Differential Diagnosis of Uveitis
The differential diagnosis of uveitis includes infectious agents (viruses, bacteria, fungi, protozoa, and helminths), noninfectious entities of presumed immunologic origin, and unknown/idiopathic causes (called undifferentiated uveitis). In addition, masquerade syndromes such as intraocular lymphoma, retinoblastoma, leukemia, choroidal metastases, and malignant melanoma can be mistaken for uveitis. Other masquerade syndromes include juvenile xanthogranuloma, pigment dispersion syndrome, retinal detachment, vitreous hemorrhage, retinitis pigmentosa, and ocular ischemic syndrome. One should consider each of these entities in the differential diagnosis of uveitis.
A careful history and accurate description of biomicroscopic and fundus findings are extremely helpful in narrowing the differential diagnosis, as certain presentations are characteristic for specific diseases; however, many patients do not present with classic signs and symptoms, or their clinical appearance may evolve with time and treatment. The clinician should consider the differential diagnosis and how well the individual patient’s uveitis fits with the various known entities. This system first classifies the type of uveitis based on anatomical criteria and associated factors (eg, acute versus chronic, unilateral versus bilateral, adult versus child) and then matches the pattern of uveitis with a list of potential entities that share similar characteristics. See Table 5-4 for a simplified version of one such system for narrowing the differential diagnosis. Activity 5-1 provides a decision-tree algorithm for the evaluation of a uveitis patient.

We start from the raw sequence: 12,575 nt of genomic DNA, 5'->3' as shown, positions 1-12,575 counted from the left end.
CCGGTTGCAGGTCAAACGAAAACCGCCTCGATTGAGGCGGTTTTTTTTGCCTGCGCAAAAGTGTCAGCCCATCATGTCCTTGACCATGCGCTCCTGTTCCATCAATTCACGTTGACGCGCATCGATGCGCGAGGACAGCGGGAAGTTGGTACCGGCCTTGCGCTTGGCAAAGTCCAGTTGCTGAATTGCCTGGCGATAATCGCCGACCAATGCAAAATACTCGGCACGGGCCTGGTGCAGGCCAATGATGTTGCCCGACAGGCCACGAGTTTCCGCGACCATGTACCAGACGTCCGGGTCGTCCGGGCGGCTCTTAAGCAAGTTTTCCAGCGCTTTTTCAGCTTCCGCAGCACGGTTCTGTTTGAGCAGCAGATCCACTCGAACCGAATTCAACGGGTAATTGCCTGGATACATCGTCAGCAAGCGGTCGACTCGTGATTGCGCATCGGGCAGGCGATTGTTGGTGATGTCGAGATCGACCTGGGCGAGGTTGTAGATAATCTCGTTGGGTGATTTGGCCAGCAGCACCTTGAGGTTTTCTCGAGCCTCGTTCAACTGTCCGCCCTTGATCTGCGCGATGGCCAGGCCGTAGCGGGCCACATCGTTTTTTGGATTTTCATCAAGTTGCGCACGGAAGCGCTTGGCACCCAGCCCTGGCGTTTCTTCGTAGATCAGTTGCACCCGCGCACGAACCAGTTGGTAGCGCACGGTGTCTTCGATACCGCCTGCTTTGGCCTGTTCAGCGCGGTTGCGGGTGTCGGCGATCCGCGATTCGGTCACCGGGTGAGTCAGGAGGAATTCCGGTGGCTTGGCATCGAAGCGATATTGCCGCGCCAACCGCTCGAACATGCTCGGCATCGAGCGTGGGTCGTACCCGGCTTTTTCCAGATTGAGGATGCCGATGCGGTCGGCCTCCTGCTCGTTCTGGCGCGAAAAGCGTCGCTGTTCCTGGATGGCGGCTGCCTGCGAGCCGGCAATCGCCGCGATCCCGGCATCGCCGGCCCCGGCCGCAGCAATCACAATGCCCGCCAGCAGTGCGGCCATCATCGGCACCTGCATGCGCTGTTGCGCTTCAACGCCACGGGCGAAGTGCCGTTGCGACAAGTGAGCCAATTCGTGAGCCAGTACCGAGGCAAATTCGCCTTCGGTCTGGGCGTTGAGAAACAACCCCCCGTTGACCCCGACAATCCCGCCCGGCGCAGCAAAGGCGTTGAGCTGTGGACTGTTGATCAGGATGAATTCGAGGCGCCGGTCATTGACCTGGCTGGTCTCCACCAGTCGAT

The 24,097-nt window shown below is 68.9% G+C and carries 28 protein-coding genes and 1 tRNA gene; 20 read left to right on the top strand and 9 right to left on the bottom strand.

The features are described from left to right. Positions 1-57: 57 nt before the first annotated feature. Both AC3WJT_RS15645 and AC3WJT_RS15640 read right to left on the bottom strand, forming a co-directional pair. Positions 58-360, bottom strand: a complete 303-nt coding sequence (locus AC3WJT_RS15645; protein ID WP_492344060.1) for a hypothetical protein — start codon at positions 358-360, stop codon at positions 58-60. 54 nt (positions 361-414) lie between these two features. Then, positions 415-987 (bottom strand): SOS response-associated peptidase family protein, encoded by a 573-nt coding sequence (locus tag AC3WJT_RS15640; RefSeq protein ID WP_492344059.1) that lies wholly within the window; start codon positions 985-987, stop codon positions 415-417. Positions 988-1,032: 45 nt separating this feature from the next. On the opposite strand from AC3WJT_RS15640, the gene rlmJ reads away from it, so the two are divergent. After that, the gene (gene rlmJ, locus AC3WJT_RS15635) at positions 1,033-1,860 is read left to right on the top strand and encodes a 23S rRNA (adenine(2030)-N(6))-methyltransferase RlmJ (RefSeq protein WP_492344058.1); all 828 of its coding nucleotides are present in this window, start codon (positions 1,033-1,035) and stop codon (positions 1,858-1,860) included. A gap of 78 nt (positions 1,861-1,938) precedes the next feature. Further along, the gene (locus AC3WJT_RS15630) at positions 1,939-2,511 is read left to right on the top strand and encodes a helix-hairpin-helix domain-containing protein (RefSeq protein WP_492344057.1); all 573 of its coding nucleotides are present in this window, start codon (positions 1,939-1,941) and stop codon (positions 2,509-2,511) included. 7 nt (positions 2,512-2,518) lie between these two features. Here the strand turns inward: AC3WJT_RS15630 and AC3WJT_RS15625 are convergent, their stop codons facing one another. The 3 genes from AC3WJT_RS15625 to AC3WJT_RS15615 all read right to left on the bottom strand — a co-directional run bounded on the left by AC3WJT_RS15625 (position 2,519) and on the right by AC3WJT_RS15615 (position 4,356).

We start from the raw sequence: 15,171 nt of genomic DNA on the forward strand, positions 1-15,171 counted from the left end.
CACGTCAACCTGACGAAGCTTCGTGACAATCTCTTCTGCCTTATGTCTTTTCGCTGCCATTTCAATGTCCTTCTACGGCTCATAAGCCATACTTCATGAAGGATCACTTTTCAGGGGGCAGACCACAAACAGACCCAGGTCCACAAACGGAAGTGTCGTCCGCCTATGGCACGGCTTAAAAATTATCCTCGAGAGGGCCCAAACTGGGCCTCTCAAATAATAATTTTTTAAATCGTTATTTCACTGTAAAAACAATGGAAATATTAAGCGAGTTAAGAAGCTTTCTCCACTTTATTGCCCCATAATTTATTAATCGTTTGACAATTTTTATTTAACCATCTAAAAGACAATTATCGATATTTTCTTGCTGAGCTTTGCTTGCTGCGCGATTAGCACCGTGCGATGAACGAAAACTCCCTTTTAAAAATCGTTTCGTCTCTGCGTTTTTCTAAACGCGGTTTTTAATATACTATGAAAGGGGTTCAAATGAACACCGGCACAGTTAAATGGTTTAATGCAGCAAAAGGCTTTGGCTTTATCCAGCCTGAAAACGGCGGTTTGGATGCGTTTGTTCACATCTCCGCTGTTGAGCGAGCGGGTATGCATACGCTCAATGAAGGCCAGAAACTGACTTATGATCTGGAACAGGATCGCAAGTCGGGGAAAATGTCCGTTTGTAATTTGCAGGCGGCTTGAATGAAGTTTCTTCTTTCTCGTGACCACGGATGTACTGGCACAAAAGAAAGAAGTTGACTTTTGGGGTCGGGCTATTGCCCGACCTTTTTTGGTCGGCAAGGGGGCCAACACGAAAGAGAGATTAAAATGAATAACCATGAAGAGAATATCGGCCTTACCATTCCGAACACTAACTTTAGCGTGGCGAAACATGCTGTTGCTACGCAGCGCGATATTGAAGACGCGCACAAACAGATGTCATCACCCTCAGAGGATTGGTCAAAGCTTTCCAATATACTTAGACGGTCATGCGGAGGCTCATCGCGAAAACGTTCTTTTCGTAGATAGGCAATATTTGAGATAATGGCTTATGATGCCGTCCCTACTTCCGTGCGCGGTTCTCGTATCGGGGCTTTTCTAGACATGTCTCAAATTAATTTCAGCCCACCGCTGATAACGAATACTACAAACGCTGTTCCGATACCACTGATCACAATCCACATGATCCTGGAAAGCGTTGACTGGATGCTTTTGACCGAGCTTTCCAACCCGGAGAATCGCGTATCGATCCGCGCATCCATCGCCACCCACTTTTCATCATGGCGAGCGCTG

Flow chart for clinical diagnosis and treatment of uveitis: simplified interactive tool.
Activity developed by Thellea K. Leveque, MD, MPH.
Access the activity at www.aao.org/bcscactivity_section09.
Excerpted from BCSC 2020-2021 series: Section 9 - Uveitis and Ocular Inflammation. For more information and to purchase the entire series, please visit https://www.aao.org/bcsc.